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Today I came home to hear some of the best news I have all week.

President Obama hates standardized testing almost as much as I do.

The Obama administration has come up with a new plan for standardized testing; capping standardized testing to 2% of classroom time.

Someone finally understands the pressure.

I have spent the past week agonizing over my latest SAT scores.

After receiving a score that I believe it so sub-par to the standards set, I sat in my room for hours and considered my options: maybe I won’t get accepted to any colleges, maybe I should just give up now, maybe I should spend an extra three hours a day studying for this test.

For this is a test that does not demonstrate the magnitude of what I have learned throughout the course of high school, but a test that displays how well I can adapt to it’s irrelevant questions.

Questions that are completely meaningless in the grand scheme of things, questions that do not reflect how intelligent I am, or how successful I will be in my college career.

Rather, this test gives college admission teams the ability to put my knowledge into a category of advanced or average.

The pressure I have felt throughout the past four years of my life to meet the “above average” score of this test is obscene.

I have spend countless nights laying awake in my bed wondering if the work I have completed in the last four years will be dismissed because of an average test score that I have earned through sitting at a desk for four hours.

The standardized system is flawed.

There is no standard anything for a million adolescent brains that function at different paces and in different ways.

Talking to you

I want to talk to you at three in the morning, when I’m laying in bed, with waves of emotion rushing over me. I want to talk to you when I wake up from a bad dream – drowning in my thoughts, suffocated by my imagination.

When I can barely talk, overrun by emotion – I want you to be there, welcoming my grievances. Listening to my rants, my aches and pains, and my worries.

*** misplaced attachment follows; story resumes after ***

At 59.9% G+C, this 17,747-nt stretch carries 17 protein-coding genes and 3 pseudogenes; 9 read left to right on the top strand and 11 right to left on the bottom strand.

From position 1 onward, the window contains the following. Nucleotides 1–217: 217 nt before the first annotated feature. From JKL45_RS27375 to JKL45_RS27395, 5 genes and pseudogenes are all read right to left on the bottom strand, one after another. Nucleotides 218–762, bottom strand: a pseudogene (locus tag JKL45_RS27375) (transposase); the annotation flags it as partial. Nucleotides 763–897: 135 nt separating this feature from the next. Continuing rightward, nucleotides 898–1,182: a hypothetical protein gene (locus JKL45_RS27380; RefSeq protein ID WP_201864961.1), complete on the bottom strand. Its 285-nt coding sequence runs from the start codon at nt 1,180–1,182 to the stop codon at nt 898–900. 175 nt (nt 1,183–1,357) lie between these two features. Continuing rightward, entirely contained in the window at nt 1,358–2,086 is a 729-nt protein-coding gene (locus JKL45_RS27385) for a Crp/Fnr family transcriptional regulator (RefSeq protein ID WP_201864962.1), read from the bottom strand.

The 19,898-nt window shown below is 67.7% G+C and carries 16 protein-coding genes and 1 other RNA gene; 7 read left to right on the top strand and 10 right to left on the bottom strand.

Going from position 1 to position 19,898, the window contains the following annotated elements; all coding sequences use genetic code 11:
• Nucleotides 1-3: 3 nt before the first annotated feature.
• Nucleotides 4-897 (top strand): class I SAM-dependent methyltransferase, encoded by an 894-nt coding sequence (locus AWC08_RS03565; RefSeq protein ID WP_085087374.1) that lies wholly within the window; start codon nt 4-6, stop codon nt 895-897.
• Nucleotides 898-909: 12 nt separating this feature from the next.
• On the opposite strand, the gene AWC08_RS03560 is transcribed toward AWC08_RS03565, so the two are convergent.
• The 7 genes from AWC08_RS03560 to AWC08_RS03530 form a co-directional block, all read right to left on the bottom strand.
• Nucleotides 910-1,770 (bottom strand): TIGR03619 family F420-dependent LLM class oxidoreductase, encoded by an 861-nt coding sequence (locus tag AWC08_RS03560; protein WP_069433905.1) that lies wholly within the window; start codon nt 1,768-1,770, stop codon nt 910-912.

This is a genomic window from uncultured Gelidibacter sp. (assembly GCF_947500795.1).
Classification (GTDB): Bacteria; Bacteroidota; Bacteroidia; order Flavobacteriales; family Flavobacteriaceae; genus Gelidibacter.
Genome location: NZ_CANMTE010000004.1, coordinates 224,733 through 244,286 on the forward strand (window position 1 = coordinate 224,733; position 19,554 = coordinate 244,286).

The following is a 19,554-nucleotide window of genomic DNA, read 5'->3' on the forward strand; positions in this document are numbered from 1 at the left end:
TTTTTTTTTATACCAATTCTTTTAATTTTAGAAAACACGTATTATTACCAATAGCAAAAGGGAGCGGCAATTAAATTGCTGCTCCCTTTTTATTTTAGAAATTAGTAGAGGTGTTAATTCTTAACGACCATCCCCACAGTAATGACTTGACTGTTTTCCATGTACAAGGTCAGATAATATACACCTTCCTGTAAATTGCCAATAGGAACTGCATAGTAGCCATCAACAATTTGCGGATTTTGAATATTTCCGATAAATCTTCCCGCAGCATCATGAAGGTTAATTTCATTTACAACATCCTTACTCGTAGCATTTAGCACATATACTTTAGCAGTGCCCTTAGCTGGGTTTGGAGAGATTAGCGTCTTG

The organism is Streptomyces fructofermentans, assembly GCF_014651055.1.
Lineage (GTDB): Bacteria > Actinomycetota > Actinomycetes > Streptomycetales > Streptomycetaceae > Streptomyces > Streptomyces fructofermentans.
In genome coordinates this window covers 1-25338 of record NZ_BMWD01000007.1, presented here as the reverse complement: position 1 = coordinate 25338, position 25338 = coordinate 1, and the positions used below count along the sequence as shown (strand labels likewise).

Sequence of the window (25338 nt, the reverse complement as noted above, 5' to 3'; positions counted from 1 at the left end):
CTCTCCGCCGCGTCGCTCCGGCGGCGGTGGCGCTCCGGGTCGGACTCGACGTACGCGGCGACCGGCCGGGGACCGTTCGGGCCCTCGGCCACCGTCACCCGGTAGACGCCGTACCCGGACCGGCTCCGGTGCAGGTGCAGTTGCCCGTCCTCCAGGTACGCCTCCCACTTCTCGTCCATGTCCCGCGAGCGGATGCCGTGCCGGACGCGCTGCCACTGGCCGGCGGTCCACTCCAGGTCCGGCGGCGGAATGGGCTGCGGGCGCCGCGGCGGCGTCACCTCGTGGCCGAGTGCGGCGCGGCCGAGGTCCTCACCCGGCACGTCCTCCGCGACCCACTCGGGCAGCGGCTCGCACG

When all I see is blackness, and all I feel is pressure, I want to talk to you. My support – a shoulder to cry on, someone to vent to – you are who I turn to.

I have a lot of thoughts. Good and bad, light and heavy, they consume me. And when I wake up in the middle of the night and every inch of me is devoured by these emotions, it is you who I want beside me.

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Dirty Feet Blues

I want to live a life with permanently dirty feet.

The assertion that one is obligated to be confined in shoes, at a job, where you sit in the same spot, and do the same thing everyday.

When I was younger I would play for hours on end without shoes on my feet.

I’d like to think of my dirty feet as an accomplishment. You’ve connected with the earth for so long that is has had time to change you.

The wicked cycle of an endless suburbia is keeping our feet much too clean. The same thing every single day.

Switch it up, take those damn shoes off — forget about your work emails for half an hour and take a minute to be alone.

Uninterrupted, just you and the earth. Breath it in. Feel the dewy grass tickle to spaces between your toes. Feel the rough asphalt grind away at your skin.

I would like to live a life with permanent dirty feet. In this technological age, people are seeming to forget that they’re washable.

You can get as dirty as you want because you can be cleaned. You can wash away the silt from your socks but you can’t replace the feeling of truly connecting with the earth.

Stop checking Twitter and take a look around. See the life that you’re missing out on being glued to the screen of your phone and go get dirty.

You’re too busy Instagraming at the tops of mountains for the likes rather than the memories and sense of accomplishment.


Whether you hold this true to yourself or not — this time we’re living in feels so artificial.

So, disconnect from the screen and go connect with what’s green.